‘It is time for Russia to get off its knees,’ he declared and set about spinning false narratives. He nurtured the old chestnut that enemies still surrounded the country. To substantiate the lie, he triggered or manipulated wars in Chechnya, Georgia, Ukraine and Syria. He worked to fuel angry insecurities and nationalist resentment, calculating that enemies were more valuable to him than friends.
Putin placed his trust in one key group alone, reviving the KGB and making it subordinate to no one. Its – and his – objective remained unchanged from Soviet days, to project Russian power and to undermine open society. More than thirty independent journalists have been murdered on his watch. Politicians rash enough to challenge him tend to either drop off the ballot paper or drop dead. Pro-democracy demonstrations – such as those that outraged him in Dresden in 1989 and Kiev in 2004 – are repressed by riot police. His use of violence has made it impossible to hold free elections, to try cases in court, to maintain the rule of law. Under Putin, pluralism has become seditious. He has degraded the political order, flexed his muscles from Aleppo to Pennsylvania Avenue, and become the richest man in the world.
On Baskov Pereulok, Sami and I gazed at the unmodernised tenement, unadorned with balconies or aesthetic value. Its two security cameras stared back at us. Around the doorway hung the nameplates of the business that now occupied Putin’s childhood home: the Long and Happy Aid-to-the-Elderly Foundation, the St Petersburg Boxing Federation and – I kid you not – the Foundation for Future Leaders. I buzzed its intercom, the security camera tilted towards me but no one answered. Across the road the owner of East-West Antiques told us, ‘The President never comes back. He lives in a nicer house now. You are the first tourists.’
Together we retraced our steps to Ulitsa Mayakovskogo, turning right towards Liteiny Prospekt and the Neva. In five minutes we reached the Big House, as locals called the massed block of granite in which a teenage Putin had offered himself to Russia. As we gazed at the KGB headquarters, I told Sami I couldn’t believe that Vladimir Putin really considered the collapse of the Soviet Union – with its history of state terror, death-camp gulags and the forced starvation of millions – to be ‘the greatest geopolitical catastrophe of the twentieth century’. Or that he was motivated by wounded pride alone. Or that he had the gall to drive resurgent Russia towards armed conflict because of his encounter with a ballsy rat. Surely he had taken to heart the lessons of all the bloody years?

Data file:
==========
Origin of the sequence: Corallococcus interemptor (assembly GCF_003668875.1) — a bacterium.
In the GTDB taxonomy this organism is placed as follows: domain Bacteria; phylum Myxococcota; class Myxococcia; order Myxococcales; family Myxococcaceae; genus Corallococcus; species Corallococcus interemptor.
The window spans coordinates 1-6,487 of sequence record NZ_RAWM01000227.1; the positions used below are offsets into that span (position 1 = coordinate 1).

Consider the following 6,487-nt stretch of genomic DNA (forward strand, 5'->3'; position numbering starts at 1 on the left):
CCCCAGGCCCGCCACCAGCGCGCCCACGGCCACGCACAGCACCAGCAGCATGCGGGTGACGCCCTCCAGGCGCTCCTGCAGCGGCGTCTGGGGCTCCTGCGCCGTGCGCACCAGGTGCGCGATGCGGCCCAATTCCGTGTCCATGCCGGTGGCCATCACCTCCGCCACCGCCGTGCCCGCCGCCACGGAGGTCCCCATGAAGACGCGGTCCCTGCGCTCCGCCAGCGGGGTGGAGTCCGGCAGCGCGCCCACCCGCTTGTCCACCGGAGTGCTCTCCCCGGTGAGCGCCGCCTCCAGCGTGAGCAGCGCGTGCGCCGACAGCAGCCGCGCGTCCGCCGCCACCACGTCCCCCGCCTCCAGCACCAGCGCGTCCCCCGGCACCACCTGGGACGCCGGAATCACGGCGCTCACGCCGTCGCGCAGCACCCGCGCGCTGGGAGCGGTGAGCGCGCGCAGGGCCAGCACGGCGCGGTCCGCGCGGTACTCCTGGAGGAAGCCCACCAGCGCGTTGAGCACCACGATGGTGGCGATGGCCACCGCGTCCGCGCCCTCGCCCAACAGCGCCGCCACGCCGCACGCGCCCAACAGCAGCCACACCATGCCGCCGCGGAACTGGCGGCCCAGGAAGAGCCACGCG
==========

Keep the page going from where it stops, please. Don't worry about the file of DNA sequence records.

On the Neva, two pink granite Egyptian sphinxes – originally from ancient Luxor – stand on the embankment in front of the Academy of Arts. A few hundred yards upstream, a stone’s throw from the Big House, crouch two other, modern sphinxes. On one side the bronzes appear to be the most beautiful creatures: feminine, pensive, full-breasted. Yet on the other side their faces are hollow- eyed skulls. The artist Mikhail Shemyakin created them to pay tribute to the victims of political repression, siting the monument at the spot where the drains from the KGB basement had poured blood into the river.
Chekhov once foresaw that in his homeland ‘a type of toad and crocodile will come to power more frightful than anything that ever came out of Spain’s Inquisition – a narrow-minded, self-righteous, overbearingly ambitious type, totally lacking in conscience. Charlatans and wolves in sheep’s clothing will be able to lie and dissemble to their heart’s content.’
Sami and I stood in silence beside the haunted sphinxes, with the smell of autumn in the air.